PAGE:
The UK government has opened a consultation on the mandatory Covid-19 vaccination of staff at care homes for elderly people in England, Health Secretary Matt Hancock has announced.
“We have decided to take this proposal forward to protect residents,” Hancock told MPs in the House of Commons on Wednesday.
He said the government is looking at compulsory Covid
-19 jabs for all workers in care homes and the National Health Service (NHS) “as a condition of deployment.”
In response to a question about compulsory vaccinations for other key workers and the wider population, Hancock said: “I do not agree with mandatory vaccination of the public.”
He added: “But for those who have a duty to care in an environment that includes some of the most vulnerable in the country, I think that this is a sensible and reasonable step.”
Hancock’s announcement comes after he and the government drew intense backlash over allegations that they did not prevent Covid
-19 spreading through care homes at the height of the pandemic.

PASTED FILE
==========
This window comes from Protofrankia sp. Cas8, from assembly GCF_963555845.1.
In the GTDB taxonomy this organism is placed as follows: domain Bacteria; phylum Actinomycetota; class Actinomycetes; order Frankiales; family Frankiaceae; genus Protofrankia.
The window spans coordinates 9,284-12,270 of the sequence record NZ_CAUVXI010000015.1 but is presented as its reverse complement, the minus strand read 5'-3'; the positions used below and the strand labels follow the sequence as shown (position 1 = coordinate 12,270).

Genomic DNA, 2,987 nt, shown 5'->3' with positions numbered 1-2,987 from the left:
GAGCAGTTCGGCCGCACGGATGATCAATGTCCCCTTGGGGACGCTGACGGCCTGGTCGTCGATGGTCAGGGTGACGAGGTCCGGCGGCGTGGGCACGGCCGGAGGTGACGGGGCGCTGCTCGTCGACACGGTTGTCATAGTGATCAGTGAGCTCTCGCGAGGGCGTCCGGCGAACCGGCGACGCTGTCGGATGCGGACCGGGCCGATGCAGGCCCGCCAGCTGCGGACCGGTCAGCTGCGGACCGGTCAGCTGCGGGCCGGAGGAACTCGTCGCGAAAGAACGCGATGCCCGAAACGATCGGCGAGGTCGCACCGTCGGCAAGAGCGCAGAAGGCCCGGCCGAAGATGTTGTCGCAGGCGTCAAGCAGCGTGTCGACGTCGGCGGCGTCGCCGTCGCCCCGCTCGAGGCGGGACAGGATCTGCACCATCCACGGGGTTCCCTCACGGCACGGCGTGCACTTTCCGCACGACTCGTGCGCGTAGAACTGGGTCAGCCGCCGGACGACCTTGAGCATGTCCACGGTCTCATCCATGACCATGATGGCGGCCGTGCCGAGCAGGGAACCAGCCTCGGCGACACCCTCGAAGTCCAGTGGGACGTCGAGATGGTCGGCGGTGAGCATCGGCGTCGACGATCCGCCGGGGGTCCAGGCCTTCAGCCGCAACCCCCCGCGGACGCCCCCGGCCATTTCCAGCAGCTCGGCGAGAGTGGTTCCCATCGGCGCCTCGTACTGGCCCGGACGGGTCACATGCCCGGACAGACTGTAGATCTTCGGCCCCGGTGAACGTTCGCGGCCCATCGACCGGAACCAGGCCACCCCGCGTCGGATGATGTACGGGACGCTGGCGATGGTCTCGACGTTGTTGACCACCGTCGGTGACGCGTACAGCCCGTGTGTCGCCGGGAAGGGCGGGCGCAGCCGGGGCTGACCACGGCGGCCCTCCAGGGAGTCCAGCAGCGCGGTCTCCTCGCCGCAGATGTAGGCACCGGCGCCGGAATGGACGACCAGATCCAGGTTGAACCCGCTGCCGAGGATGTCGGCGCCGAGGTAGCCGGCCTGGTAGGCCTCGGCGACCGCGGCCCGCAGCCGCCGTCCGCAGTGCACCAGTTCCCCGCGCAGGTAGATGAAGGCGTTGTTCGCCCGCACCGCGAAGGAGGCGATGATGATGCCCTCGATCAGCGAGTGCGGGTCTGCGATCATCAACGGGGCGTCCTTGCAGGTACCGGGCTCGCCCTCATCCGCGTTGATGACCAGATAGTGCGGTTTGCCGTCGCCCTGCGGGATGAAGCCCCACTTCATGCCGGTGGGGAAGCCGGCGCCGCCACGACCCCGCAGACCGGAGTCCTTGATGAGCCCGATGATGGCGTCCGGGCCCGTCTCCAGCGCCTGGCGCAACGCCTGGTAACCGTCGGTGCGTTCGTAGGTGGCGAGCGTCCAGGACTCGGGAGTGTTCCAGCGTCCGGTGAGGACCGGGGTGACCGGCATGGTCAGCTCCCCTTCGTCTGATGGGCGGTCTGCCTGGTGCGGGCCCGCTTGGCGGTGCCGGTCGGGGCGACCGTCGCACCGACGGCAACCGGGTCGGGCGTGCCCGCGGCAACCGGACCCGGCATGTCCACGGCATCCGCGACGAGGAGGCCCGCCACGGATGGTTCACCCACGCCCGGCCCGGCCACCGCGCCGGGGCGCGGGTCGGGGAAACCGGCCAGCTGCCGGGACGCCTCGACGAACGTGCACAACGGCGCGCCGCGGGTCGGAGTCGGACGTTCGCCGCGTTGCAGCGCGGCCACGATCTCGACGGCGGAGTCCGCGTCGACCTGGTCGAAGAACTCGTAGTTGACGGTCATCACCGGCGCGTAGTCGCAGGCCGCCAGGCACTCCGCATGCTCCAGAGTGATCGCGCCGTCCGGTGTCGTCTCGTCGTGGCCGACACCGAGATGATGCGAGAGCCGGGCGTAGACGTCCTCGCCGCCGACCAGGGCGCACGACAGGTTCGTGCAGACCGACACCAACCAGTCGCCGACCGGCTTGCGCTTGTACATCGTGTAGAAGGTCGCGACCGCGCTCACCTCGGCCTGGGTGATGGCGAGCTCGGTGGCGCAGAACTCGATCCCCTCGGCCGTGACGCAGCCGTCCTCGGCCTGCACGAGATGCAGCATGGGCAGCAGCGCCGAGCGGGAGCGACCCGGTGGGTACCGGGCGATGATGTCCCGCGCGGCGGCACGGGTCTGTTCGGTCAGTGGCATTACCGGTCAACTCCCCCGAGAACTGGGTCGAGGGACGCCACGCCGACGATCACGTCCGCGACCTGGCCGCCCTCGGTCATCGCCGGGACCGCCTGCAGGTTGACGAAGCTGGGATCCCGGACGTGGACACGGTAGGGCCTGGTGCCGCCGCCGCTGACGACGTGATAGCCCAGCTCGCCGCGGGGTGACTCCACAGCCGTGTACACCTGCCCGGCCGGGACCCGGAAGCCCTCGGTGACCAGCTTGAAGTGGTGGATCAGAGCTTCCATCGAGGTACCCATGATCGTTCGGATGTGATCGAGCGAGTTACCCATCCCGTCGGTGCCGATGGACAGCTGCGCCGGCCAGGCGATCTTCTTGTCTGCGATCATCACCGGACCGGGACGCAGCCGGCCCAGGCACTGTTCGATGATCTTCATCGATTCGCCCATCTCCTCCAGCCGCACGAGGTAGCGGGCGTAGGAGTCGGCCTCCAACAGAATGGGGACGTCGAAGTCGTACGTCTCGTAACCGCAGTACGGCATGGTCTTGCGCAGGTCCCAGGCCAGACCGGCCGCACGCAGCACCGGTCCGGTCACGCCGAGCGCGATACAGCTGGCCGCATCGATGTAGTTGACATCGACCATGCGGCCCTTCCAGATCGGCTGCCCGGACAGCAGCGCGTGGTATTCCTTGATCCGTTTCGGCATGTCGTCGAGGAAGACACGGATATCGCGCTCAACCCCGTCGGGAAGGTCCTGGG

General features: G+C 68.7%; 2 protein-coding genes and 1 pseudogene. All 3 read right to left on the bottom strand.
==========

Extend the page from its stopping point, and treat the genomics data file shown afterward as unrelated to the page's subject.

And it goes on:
Prime Minister Boris Johnson
’s former chief Dominic Cummings last month claimed Hancock lied to the PM by telling him that all care home residents hospitalised with Covid
-19 would be tested for the virus before being discharged. Hancock has denied lying over the initial lack of testing, which Cummings said had resulted in thousands of fatalities.
On Wednesday the BBC, citing anonymous sources, reported that Covid
-19 jabs will become mandatory for all care home staff. If workers fail to get vaccinated within an allotted 16-week period they could lose their job or be redeployed, the broadcaster reported.
Around 40% of care homes in England have vaccinated at least 80% of staff and 90% of residents so far, the latest data from NHS England shows.